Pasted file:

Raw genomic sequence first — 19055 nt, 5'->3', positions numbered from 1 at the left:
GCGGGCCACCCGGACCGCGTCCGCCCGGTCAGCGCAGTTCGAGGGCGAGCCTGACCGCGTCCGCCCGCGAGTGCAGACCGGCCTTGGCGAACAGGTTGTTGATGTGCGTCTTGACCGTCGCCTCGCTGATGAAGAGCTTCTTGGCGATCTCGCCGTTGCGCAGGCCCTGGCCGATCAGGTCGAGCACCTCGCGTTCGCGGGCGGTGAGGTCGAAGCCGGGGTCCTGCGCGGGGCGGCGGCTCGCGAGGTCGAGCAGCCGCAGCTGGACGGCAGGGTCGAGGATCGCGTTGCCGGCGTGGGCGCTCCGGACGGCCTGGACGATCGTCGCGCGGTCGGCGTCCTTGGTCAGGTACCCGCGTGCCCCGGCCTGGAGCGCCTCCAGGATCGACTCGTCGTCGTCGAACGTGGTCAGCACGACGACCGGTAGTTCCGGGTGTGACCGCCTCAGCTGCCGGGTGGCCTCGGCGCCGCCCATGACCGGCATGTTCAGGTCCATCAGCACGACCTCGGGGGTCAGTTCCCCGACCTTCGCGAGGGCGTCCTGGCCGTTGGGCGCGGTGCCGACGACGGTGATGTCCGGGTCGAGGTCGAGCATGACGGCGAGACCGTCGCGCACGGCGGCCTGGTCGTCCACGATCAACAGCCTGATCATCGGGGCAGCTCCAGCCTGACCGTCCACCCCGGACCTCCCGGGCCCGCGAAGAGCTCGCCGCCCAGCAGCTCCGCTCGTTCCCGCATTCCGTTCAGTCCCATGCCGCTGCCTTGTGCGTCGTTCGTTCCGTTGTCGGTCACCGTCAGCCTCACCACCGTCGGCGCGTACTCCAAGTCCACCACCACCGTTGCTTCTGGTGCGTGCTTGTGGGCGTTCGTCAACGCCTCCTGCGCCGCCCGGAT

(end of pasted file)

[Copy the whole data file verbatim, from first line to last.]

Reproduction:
Raw genomic sequence first — 19055 nt, 5'->3', positions numbered from 1 at the left:
GCGGGCCACCCGGACCGCGTCCGCCCGGTCAGCGCAGTTCGAGGGCGAGCCTGACCGCGTCCGCCCGCGAGTGCAGACCGGCCTTGGCGAACAGGTTGTTGATGTGCGTCTTGACCGTCGCCTCGCTGATGAAGAGCTTCTTGGCGATCTCGCCGTTGCGCAGGCCCTGGCCGATCAGGTCGAGCACCTCGCGTTCGCGGGCGGTGAGGTCGAAGCCGGGGTCCTGCGCGGGGCGGCGGCTCGCGAGGTCGAGCAGCCGCAGCTGGACGGCAGGGTCGAGGATCGCGTTGCCGGCGTGGGCGCTCCGGACGGCCTGGACGATCGTCGCGCGGTCGGCGTCCTTGGTCAGGTACCCGCGTGCCCCGGCCTGGAGCGCCTCCAGGATCGACTCGTCGTCGTCGAACGTGGTCAGCACGACGACCGGTAGTTCCGGGTGTGACCGCCTCAGCTGCCGGGTGGCCTCGGCGCCGCCCATGACCGGCATGTTCAGGTCCATCAGCACGACCTCGGGGGTCAGTTCCCCGACCTTCGCGAGGGCGTCCTGGCCGTTGGGCGCGGTGCCGACGACGGTGATGTCCGGGTCGAGGTCGAGCATGACGGCGAGACCGTCGCGCACGGCGGCCTGGTCGTCCACGATCAACAGCCTGATCATCGGGGCAGCTCCAGCCTGACCGTCCACCCCGGACCTCCCGGGCCCGCGAAGAGCTCGCCGCCCAGCAGCTCCGCTCGTTCCCGCATTCCGTTCAGTCCCATGCCGCTGCCTTGTGCGTCGTTCGTTCCGTTGTCGGTCACCGTCAGCCTCACCACCGTCGGCGCGTACTCCAAGTCCACCACCACCGTTGCTTCTGGTGCGTGCTTGTGGGCGTTCGTCAACGCCTCCTGCGCCGCCCGGAT